Characters make the core part of your story. They are the ones that provide depth and guide the story forward. As of its most crucial elements, it becomes important that your characters are well-rounded and compelling. Last year, we wrote extensively about the various types of characters: protagonists, antagonists and other stock characters. This time, we will be telling you how you can create them with depth, how you can make them realistic and relatable. 

How do writers create characters that we relate deeply to? How do they make them so realistic that we want to go into their universe and be a part of their happenings? Why are we so invested in their lives,m actively rooting for them? These are the types of questions we hope to answer in this article. 

As you may have gathered, there are roles that characters inhabit in a story that may determine their course of action. For example, a protagonist is heroic, and an antagonist is villainous. (Of course, this is a generalization that is made purely for understanding the elements of a story.) There are also guidelines about specific kinds of characters in specific genres: like detectives in a crime mystery or a wizard in a fantasy novel. Due to the specificity, these characters will have traits that are already implicit; ones that your reader might expect. For example, the detective is naturally inquisitive or the wizard shows exceptional wisdom in guiding the protagonist.

But if the audience already knows what to expect, then where is the suspense? Doesn’t the character become automatically predictable?

Perhaps. But there are ways to fix this. The trick is to introduce depth to establish that a character is more than what the story needs them to do.

 

#1: Go beyond archetypes

The key is to go beyond the formula. Develop their personalities to give them their own voice. Talk about little things like the food they like to eat, their favourite color, maybe a detail about their favourite book or so on. Think about what they love and what they don’t like as much. Your guiding question could be: what makes this character tick? 

 

#2: Find our their motivation 

As a writer, you need to figure out these three things: goals, motivations, and intention. What does that mean, you ask? A goal is what a character wants to do/achieve, a motivation is why the character wants to do it, and the intention is how a character wants to do it. Once you’ve figured these things out, you can map out the ch=ourse of your character’s action.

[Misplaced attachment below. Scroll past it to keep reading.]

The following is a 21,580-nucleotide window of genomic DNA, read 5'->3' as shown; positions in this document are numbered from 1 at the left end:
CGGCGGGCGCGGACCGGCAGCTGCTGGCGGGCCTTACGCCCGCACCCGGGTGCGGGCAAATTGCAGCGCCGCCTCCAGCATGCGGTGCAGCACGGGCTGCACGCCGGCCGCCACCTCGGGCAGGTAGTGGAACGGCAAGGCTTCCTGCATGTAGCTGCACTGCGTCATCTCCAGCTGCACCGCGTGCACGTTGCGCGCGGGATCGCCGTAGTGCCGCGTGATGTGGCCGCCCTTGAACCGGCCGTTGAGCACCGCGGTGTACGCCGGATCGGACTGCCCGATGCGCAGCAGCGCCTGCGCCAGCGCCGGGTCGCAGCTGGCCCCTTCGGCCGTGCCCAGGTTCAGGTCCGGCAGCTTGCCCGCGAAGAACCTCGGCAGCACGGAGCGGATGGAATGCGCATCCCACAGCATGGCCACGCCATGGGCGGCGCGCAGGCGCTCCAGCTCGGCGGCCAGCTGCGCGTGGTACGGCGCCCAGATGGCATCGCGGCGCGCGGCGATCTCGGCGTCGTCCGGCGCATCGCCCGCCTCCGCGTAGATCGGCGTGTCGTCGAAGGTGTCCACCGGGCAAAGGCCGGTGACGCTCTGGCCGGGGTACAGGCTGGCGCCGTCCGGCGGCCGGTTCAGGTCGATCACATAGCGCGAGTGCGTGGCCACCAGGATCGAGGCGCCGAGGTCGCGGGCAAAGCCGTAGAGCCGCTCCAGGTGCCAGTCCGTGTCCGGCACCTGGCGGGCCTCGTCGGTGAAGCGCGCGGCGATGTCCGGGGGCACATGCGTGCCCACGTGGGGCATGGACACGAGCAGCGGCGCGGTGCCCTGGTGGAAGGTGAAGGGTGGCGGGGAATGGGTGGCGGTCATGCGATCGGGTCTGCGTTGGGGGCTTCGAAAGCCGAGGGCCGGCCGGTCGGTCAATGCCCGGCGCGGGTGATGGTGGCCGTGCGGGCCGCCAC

#3: Understand their emotional landscape

Your characters will seem lifeless if all the reader sees from them is a series of actions. Your characters, though fictional, have their own set of emotions too! Your job as a writer is to tap into them. What makes them happy? What makes them sad? What excites the? What haunts them? These are all things you can think about.

 

#4: Explore their flaws

One way to add depth to your characters is to explore their negative aspects. Reality isn’t a bed of roses, and realistic fiction captures that sentiment. Explore their flaws and failing in their ideologies. Your character’s voice, this way, is not just restricted to what you write about them since what’s on paper is not selective to their virtues. It introduces an element of ‘greyness’ which allows your character to be interpreted differently by different people. Maybe even by the same people across different readings!

 

#5: Go beyond what’s on paper

What your readers see in a story is only a glimpse of your characters. If it’s a story across a short period of time, your readers may get a closer look at your characters’ behaviour, for instance. There is so much that they don’t get to see. There’s a lot that goes unsaid.

As a writer, if you restrict yourself to fleshing out characters only to the extent of the events of your book, your study of them may look incomplete. After all, your character just didn’t emerge out of a vacuum, right? Within their universe, they definitely existed before and after the events of your story.

One way is to overcome this is to place them in circumstances outside of what you are writing about in your story. This is simply an exercise for you to get in the shoes of your character to understand how they would react in these situations. This allows you to navigate their characteristics and belief systems on a much larger scale, which you can later incorporate – implicitly or explicitly – into the story.